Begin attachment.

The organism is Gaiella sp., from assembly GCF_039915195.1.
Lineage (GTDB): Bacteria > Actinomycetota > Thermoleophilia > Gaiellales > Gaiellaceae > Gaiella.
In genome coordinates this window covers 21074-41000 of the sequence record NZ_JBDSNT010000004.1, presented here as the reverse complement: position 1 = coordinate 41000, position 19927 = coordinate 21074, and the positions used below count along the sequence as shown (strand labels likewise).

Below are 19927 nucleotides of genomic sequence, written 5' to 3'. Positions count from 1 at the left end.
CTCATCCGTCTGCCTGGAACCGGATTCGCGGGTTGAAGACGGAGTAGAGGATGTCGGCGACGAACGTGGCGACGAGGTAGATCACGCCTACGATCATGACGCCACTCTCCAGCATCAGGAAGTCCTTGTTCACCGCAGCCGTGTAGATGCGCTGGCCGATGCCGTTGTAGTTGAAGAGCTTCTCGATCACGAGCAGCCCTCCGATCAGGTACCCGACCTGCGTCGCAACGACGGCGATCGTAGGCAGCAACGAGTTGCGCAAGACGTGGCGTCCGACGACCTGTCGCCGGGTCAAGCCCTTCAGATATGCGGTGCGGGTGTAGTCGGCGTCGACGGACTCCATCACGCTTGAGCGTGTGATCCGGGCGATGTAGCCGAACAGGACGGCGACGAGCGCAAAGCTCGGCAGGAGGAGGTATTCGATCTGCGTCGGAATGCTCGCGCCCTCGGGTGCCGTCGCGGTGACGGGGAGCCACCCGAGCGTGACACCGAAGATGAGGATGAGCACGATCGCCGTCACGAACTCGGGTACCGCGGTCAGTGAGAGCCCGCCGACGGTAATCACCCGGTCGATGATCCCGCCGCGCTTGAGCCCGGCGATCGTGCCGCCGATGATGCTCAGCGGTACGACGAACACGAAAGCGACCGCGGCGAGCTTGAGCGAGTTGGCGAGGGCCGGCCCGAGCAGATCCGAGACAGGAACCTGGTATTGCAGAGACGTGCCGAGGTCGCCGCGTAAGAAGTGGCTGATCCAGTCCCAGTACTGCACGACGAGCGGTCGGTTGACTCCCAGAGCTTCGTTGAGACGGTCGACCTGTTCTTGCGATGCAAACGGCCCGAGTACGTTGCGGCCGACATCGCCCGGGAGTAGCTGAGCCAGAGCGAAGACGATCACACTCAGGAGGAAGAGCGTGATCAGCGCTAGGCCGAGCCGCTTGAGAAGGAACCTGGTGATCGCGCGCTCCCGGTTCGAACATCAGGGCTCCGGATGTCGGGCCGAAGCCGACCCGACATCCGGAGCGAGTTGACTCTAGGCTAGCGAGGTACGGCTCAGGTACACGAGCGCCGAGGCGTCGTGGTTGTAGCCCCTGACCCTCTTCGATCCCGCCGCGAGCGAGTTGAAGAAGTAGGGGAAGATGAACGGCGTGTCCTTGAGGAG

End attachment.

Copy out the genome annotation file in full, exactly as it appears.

The organism is Gaiella sp., from assembly GCF_039915195.1.
Lineage (GTDB): Bacteria > Actinomycetota > Thermoleophilia > Gaiellales > Gaiellaceae > Gaiella.
In genome coordinates this window covers 21074-41000 of the sequence record NZ_JBDSNT010000004.1, presented here as the reverse complement: position 1 = coordinate 41000, position 19927 = coordinate 21074, and the positions used below count along the sequence as shown (strand labels likewise).

Below are 19927 nucleotides of genomic sequence, written 5' to 3'. Positions count from 1 at the left end.
CTCATCCGTCTGCCTGGAACCGGATTCGCGGGTTGAAGACGGAGTAGAGGATGTCGGCGACGAACGTGGCGACGAGGTAGATCACGCCTACGATCATGACGCCACTCTCCAGCATCAGGAAGTCCTTGTTCACCGCAGCCGTGTAGATGCGCTGGCCGATGCCGTTGTAGTTGAAGAGCTTCTCGATCACGAGCAGCCCTCCGATCAGGTACCCGACCTGCGTCGCAACGACGGCGATCGTAGGCAGCAACGAGTTGCGCAAGACGTGGCGTCCGACGACCTGTCGCCGGGTCAAGCCCTTCAGATATGCGGTGCGGGTGTAGTCGGCGTCGACGGACTCCATCACGCTTGAGCGTGTGATCCGGGCGATGTAGCCGAACAGGACGGCGACGAGCGCAAAGCTCGGCAGGAGGAGGTATTCGATCTGCGTCGGAATGCTCGCGCCCTCGGGTGCCGTCGCGGTGACGGGGAGCCACCCGAGCGTGACACCGAAGATGAGGATGAGCACGATCGCCGTCACGAACTCGGGTACCGCGGTCAGTGAGAGCCCGCCGACGGTAATCACCCGGTCGATGATCCCGCCGCGCTTGAGCCCGGCGATCGTGCCGCCGATGATGCTCAGCGGTACGACGAACACGAAAGCGACCGCGGCGAGCTTGAGCGAGTTGGCGAGGGCCGGCCCGAGCAGATCCGAGACAGGAACCTGGTATTGCAGAGACGTGCCGAGGTCGCCGCGTAAGAAGTGGCTGATCCAGTCCCAGTACTGCACGACGAGCGGTCGGTTGACTCCCAGAGCTTCGTTGAGACGGTCGACCTGTTCTTGCGATGCAAACGGCCCGAGTACGTTGCGGCCGACATCGCCCGGGAGTAGCTGAGCCAGAGCGAAGACGATCACACTCAGGAGGAAGAGCGTGATCAGCGCTAGGCCGAGCCGCTTGAGAAGGAACCTGGTGATCGCGCGCTCCCGGTTCGAACATCAGGGCTCCGGATGTCGGGCCGAAGCCGACCCGACATCCGGAGCGAGTTGACTCTAGGCTAGCGAGGTACGGCTCAGGTACACGAGCGCCGAGGCGTCGTGGTTGTAGCCCCTGACCCTCTTCGATCCCGCCGCGAGCGAGTTGAAGAAGTAGGGGAAGATGAACGGCGTGTCCTTGAGGAG